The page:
history and us
word about letters
Historiography has not been studied as a prpoper academic discipline. This volume attempts to remedy the situation
By Sarwat Ali
Saghir Main Tareekh Naveesi Key Rujhanaat
The study of history has gone out of fashion in Pakistan in recent times and does not attract the attention it did in the last few centuries when it was seen as a graph of humankind's evolution.
Mubarak Ali is one such historian who has kept the banner of the history above water for he recognizes the significance of the subject. Groomed and educated in the era when history was taken in full seriousness, he has developed organic links with the study of contemporary times so as not to reduce it to being a mere dry academic pursuit.
He has been holding conferences to be abreast of the changes that have come about in historiography (the practice of writing history) which has shifted its focus away from politics to economics, culture and even human emotions. He addresses the issue within the Pakistani context and instantly realizes the problematic areas. In organizing the past, a gap exists between the history of the Muslims and the history of the Sub-continent. The historical narratives of the four provinces are much longer than the history of Pakistan as a nation-state. The problems arising out of the two-nation theory as well as the role of religion also complicate the writing of history in the Sub-continent. It seems Mubarak Ali is in pursuit of establishing a credible link with the past.
One such conference was held recently where papers on such issues were read out and now those papers have been published in a book form titled Bare Saghir Main Tareekh Nawwasi Ke Rujhanaat. In this encyclopedic sweep, history as understood today has been separated from legend, mythology and other lore that has come down to us from ancient times in the form of epics, tales, and oral renderings. Some historians believe that mythology too is part of history because being the output of human endeavour, it is the repository of human thought and effort in those early years when the expression was more wholesome and had not been carved into various areas due to specialization facilitated by the advances in knowledge.
History, in its bare essentials or simplest sense, is the collection of facts about the past marshalled in a certain intelligible order. The first known historians of the world seem to be Hecataeus and Herodotus followed the same principles yet differed in many essentials ways and probably it was not till the eighteenth century when history was seen as tracing the course of man's evolutionary flight. The thinkers organized themselves to chart this development and to show the way into the future as well. The modern study of history is thus a chronicle of human evolution, the study of history being a tangible identification of the gains of human endeavour.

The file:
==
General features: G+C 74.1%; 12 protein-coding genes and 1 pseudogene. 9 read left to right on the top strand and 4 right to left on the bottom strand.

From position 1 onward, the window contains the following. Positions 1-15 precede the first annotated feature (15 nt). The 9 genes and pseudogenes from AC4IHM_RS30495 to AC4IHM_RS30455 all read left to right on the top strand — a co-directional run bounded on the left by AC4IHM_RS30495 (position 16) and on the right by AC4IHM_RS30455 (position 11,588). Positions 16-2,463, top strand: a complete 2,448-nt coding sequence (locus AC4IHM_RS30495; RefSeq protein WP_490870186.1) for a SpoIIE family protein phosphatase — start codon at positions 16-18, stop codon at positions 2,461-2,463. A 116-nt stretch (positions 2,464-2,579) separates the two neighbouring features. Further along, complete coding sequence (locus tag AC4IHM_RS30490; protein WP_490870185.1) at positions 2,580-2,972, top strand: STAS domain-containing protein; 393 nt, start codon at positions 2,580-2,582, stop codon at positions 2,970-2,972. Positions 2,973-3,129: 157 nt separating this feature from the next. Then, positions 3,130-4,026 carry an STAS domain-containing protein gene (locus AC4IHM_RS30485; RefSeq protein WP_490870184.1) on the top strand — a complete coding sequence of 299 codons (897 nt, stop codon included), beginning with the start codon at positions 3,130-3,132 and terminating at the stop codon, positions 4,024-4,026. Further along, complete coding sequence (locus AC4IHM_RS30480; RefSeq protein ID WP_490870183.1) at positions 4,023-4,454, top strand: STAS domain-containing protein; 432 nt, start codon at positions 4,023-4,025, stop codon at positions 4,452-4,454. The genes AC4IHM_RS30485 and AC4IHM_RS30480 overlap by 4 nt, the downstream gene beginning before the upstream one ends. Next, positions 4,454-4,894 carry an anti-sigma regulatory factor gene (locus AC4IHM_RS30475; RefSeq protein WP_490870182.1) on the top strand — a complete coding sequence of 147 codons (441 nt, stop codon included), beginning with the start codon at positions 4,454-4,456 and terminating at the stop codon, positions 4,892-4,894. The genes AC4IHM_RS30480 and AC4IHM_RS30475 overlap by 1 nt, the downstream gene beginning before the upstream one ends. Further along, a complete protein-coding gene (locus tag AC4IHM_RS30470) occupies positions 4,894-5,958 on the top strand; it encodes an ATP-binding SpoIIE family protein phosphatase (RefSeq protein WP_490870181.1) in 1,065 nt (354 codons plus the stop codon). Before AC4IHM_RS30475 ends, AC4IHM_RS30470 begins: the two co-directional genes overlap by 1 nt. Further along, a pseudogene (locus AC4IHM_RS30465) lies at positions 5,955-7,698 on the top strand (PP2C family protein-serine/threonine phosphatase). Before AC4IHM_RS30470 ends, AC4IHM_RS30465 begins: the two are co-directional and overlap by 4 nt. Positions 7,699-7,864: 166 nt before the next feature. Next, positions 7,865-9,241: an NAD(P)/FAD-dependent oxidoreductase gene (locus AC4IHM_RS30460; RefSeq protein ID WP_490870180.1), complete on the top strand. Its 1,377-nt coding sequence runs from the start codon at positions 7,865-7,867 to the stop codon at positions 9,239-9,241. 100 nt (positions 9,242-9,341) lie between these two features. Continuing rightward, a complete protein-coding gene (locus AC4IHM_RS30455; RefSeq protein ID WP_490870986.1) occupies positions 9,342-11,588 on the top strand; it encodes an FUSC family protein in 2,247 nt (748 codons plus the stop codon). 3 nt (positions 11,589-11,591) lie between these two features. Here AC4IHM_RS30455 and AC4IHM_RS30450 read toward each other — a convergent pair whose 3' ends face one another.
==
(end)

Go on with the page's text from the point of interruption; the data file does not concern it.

It is interesting to study how history has been written in the Sub-continent. Most of the chronicles of our past are narrated in the forms of fables and anecdotes –and the chronology and the perspective is usually left out. The fables have a timeless quality about them. They may be placed within some moral or ethical or religious context but they are not placed in the context of time and space.
Ghafar Shahzaad has written his paper on the history of the sufis in the second millennium when the Muslim rule first began tentatively, then established itself, flourished and in the eighteenth century started to decline. These eight hundred years should be seen as containing a wealth of information and analytical understanding of the times and the complexities involved. After going through the various now famous accounts like Fawaid ul Fawood, Dalilul Aarfeen, Seer ul Aulia, Seer ul Aarifeen, Saffena tul Aulia, Khaziinatul Asfia and Tareeqaat e Chishti Ghafar Shahzaad comes to the conclusion that these cannot be taken seriously as accounts that stand up to the test of scrutiny. The plethora of information cannot be corroborated and cross-checked as these were written more as homage to the greatest of the saint rather than a document to be judged in the light of pure objectivity. For him archaeological sites and their proper study is a more authentic method of understanding our history.
Another very interesting article is on the history of science by Anis Alam. Here too generally two points of views dominate. One the study of history called internal where only the changes and development in sciences were seen in a logical manner. How the sciences have developed through a causal consistency and that one discovery would not have been possible without the previous one. The other approach was to see science in the larger perspective of the society and how the factors there shaped the views that make the study of science worthwhile. The first approach kept the scientist inside the laboratory and the change in society as such did not fall within his purview but the second approach was much more controversial and offered the springboard of transferring social, political and philosophical ideas as being the foundation on which the structure of physical sciences was erected. In very simple terms according to this approach the scientific view, even in natural sciences could be multiple, depending on where it is emanating from, and undermined the accepted universality of scientific truth.